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Authorities: Explosives in shooting were functional

Houston Chronicle logo Houston Chronicle 5/20/2018 Gabrielle Banks

Police and FBI carrying tools towards a home believed to be related to the fatal school shooting earlier in the day at Santa Fe High School on Tuesday, May 18, 2018, in Santa Fe, TX. © Mark Mulligan, Houston Chronicle Police and FBI carrying tools towards a home believed to be related to the fatal school shooting earlier in the day at Santa Fe High School on Tuesday, May 18, 2018, in Santa Fe, TX. Some explosives found at Santa Fe High School after the mass shooting that killed 10 Friday were functional, law enforcement officials revealed Sunday.

Early reports indicated that the bomb materials -- CO2 canisters wrapped with duct tape -- were non-operational.

Several explosive devices, including a CO2 device and a Molotov cocktail, were found in a home and a vehicle.

Federal agents are continuing to investigate the shooting and test evidence, according to a source familiar with the investigation. The Justice Department is considering filing additional charges against Dimitrios Pagourtzis, a 17-year-old junior who is facing charges of capital murder and aggravated assault of a police officer.

Because he is only 17 he is not eligible for the death penalty or life in prison without parole. If convicted on the state charges, Pagourtzis could theoretically be eligible for parole in 40 years.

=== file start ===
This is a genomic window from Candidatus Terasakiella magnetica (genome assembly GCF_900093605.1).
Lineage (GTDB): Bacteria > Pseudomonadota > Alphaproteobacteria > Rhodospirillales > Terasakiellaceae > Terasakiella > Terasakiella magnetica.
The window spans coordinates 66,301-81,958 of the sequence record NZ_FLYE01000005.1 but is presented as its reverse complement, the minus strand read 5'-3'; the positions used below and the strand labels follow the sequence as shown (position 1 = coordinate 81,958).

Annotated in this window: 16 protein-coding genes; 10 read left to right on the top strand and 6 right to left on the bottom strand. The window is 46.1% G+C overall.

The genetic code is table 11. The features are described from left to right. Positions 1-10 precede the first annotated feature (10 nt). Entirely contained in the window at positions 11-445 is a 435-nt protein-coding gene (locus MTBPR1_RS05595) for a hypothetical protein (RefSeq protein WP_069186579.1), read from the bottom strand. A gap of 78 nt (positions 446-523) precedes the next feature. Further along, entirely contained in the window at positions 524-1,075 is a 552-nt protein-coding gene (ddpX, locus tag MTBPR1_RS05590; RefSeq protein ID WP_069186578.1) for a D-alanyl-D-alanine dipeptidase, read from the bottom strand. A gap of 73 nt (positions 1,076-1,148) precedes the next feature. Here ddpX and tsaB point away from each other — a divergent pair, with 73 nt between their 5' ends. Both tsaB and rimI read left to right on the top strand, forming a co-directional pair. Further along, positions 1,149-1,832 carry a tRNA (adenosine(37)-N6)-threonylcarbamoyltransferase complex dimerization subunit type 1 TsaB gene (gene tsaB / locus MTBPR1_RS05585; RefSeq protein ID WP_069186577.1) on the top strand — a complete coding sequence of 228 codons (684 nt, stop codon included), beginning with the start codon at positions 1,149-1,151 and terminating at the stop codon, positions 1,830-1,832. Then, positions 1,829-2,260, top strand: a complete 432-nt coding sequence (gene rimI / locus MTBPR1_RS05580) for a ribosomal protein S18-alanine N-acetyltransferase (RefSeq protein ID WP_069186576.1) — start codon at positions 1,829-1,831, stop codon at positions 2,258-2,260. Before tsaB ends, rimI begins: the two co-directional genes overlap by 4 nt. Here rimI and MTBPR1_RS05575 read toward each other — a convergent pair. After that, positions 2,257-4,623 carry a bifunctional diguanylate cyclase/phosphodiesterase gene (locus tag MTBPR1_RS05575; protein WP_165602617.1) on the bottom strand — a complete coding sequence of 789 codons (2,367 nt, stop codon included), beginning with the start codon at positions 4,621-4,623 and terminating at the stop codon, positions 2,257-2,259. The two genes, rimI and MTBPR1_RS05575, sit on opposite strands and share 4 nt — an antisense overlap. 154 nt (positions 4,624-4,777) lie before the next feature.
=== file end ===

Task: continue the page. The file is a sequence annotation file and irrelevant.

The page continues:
A Pearland Police armored vehicle stands ready in front of Santa Fe High School in Santa Fe, Texas, in response to a shooting on Friday morning, May 18, 2018. (Kevin M. Cox/The Galveston County Daily News via AP) © Kevin M. Cox, Associated Press A Pearland Police armored vehicle stands ready in front of Santa Fe High School in Santa Fe, Texas, in response to a shooting on Friday morning, May 18, 2018. (Kevin M. Cox/The Galveston County Daily News via AP)

Federal law enforcement could submit separate federal charges if the evidence indicates that the materials that went into making the devices were purchased using a credit or debit card or online and the transactions crossed state lines.

Gabrielle Banks covers federal court for the Houston Chronicle. Follow her on Twitter and send her email at gabrielle.banks@chron.com.

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